James Arminius + Paul’s Romans 9:14-25 Case

James Arminius

James Arminius correctly captured the contribution of Romans 9:14-25 to the overall argument of “whole epistle.” He viewed the scope of Romans 9 is the same as that of the whole epistle, viz.,

[…] the Gospel, not the law, is the power of God unto salvation, not to him that worketh, but to him that believeth, since, in the Gospel the righteousness of God is manifested in the obtainment of salvation by faith in Christ. (Arminius 1853: 528 emphasis original)

Concurring with Arminius, Romans 9 defends the proposition against the objections of the Jews that could be deduce as:

“If righteousness and salvation consist in faith in Christ, whom Paul preaches, it follows that the Jews, for the most part, are rejected from the covenant. The reason of this conclusion is this. “Because most of the Jews do not believe in Christ.”(ibid 529)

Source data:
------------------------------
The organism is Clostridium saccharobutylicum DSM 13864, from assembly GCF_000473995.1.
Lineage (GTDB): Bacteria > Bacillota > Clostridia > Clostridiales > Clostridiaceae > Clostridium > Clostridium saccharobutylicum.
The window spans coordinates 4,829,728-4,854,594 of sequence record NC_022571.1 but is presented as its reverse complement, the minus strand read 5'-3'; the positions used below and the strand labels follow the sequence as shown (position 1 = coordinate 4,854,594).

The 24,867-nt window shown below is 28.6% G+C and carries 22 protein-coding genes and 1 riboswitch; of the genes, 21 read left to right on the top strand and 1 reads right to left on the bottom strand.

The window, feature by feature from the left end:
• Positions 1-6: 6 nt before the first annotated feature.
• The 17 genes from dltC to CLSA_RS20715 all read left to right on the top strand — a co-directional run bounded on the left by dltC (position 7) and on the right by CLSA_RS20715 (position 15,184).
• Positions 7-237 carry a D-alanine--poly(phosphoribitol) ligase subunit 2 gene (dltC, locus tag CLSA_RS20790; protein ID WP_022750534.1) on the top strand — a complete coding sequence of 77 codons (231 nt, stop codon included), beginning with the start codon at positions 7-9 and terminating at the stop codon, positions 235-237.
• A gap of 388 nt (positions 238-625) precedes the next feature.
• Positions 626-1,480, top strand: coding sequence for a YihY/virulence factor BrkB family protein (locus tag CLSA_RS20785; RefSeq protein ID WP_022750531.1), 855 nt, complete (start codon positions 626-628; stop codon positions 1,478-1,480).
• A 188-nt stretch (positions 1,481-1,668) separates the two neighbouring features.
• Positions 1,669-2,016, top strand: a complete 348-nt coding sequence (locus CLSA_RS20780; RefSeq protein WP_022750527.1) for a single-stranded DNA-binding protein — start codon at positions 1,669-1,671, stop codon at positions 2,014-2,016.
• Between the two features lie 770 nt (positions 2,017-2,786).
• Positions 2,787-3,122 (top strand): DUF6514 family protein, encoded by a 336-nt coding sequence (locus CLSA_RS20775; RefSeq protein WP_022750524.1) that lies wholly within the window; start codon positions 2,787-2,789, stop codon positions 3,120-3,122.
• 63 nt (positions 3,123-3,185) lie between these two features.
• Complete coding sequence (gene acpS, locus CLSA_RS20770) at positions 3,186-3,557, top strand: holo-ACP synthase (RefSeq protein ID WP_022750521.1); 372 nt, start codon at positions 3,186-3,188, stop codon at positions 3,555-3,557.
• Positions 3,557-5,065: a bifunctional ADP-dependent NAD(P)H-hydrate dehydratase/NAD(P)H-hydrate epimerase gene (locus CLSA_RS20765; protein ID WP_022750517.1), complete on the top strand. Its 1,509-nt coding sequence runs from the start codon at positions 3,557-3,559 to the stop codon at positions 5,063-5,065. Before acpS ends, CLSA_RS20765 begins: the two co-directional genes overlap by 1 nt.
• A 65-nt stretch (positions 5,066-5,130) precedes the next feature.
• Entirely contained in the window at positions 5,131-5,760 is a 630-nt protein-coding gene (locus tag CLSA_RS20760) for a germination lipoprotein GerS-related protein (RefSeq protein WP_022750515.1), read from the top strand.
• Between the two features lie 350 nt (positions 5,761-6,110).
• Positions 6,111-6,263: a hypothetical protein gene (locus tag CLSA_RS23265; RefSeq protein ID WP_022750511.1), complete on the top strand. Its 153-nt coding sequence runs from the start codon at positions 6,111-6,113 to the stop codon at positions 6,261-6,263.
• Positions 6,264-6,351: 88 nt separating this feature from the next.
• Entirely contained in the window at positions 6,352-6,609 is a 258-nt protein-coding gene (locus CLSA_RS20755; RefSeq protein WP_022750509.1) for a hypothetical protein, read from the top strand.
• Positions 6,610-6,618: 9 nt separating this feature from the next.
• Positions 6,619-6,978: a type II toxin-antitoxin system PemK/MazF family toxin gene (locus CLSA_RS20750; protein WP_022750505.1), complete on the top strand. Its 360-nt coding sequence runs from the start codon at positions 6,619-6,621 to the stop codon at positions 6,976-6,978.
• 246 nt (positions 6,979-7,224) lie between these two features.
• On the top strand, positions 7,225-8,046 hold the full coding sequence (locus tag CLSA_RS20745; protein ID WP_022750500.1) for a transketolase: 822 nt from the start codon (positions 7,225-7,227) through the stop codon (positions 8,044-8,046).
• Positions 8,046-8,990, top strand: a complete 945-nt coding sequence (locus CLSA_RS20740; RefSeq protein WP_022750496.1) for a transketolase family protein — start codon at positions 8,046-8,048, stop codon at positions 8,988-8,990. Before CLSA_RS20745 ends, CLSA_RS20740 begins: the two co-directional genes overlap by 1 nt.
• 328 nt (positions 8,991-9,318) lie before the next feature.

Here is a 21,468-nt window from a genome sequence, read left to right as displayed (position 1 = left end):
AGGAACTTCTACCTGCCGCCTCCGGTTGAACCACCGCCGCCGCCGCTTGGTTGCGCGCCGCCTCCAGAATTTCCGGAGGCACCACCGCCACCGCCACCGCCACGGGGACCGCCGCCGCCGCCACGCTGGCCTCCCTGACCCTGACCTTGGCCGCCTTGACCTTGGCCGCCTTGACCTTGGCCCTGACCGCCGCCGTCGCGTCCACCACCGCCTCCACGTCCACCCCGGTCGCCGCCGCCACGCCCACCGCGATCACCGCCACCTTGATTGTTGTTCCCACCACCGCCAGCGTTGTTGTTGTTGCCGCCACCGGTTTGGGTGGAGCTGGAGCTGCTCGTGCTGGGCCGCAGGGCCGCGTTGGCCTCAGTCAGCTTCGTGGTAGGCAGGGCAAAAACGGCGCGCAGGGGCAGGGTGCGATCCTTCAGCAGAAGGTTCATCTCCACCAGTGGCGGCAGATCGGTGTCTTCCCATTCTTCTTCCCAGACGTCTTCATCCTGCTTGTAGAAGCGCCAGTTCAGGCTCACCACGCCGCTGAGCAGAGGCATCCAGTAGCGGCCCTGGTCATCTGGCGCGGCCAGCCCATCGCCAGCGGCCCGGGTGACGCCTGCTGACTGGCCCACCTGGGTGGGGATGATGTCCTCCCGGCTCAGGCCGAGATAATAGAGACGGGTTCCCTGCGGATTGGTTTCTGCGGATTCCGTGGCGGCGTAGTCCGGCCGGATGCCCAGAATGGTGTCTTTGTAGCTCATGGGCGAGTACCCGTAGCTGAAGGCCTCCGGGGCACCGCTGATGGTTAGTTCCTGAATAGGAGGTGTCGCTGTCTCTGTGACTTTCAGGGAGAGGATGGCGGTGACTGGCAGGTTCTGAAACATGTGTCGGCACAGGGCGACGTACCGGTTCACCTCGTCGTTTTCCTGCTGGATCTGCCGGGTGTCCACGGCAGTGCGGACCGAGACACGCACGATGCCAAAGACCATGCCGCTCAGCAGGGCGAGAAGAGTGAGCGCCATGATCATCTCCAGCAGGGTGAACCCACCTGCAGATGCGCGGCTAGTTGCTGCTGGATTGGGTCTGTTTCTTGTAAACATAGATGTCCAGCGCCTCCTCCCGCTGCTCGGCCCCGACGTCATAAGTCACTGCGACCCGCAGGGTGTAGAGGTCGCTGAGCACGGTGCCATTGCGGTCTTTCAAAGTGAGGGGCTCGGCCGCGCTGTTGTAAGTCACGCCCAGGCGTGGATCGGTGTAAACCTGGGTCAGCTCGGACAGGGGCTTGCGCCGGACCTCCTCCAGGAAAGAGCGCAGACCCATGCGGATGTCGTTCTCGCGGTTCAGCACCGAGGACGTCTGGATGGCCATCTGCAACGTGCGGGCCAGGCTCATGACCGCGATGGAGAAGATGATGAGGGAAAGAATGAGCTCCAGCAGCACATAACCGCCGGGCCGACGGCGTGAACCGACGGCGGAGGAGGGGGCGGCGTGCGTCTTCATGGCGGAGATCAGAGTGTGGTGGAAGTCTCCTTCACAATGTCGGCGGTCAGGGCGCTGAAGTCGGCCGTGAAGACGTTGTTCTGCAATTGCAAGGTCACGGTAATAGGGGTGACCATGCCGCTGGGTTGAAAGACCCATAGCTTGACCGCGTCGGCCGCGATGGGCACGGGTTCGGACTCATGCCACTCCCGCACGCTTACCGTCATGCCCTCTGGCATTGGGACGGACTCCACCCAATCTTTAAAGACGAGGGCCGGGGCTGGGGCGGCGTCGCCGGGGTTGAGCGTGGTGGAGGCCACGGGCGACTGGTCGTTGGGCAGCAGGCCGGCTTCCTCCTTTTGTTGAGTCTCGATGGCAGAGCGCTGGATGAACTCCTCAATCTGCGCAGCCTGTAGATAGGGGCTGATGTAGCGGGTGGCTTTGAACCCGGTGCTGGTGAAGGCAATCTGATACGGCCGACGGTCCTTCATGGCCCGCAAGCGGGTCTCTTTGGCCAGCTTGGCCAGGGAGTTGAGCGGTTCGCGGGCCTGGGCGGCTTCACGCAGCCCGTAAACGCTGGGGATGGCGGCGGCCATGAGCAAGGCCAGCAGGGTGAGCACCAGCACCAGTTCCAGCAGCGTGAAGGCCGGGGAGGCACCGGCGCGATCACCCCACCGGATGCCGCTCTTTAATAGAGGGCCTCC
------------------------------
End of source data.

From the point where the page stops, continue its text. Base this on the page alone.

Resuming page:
Paul showed that the word of convent has not fail, even if most of the Jews, “who, with the greatest zeal, seek the righteousness of the Law” since “not all who are descended from Israel belong to Israel”(verse 6b ESV) and that word of convent applies to and fulfilled in “the children of the promise”, both Jews and Gentiles who pursue righteousness that is by faith in finish work of Christ Jesus.

Paul in Romans 9:14-25 aims to defend the righteous of God in fulfillment of his convent promise to those whom He has eternally elected as “the children of the promise” not because of the righteousness of the Law, namely merits, but God’s own free grace poured through faith in Christ Jesus and also to show that “God always works by the method of election.”(Morris 1988: 358).

Paul argument can be formulated as follows:

  1. God is just in all His acts.
  2. God’s act of electing some and pass others prima facie seems injustice.
  3. God is merciful to whom He pleases and hardens whom He pleases according to His will.
  4. Thus, God is not unjust.


Arminius, J. (1853). The Works of Arminius, Volume 3 (J. Nichols & W. R. Bagnall, Trans.) Auburn; Buffalo: Derby, and Miller; Derby, Orton and Mulligan.

Morris, L. (1988). The Epistle to the Romans. The Pillar New Testament Commentary Grand Rapids, MI; Leicester, England: W.B. Eerdmans; Inter-Varsity Press.

NB: Though I hold to a reformed tradition, I am continually edified by Arminius powerful thinking. I am open for correcting, comments, and critics as we try to glorify God through our thinking.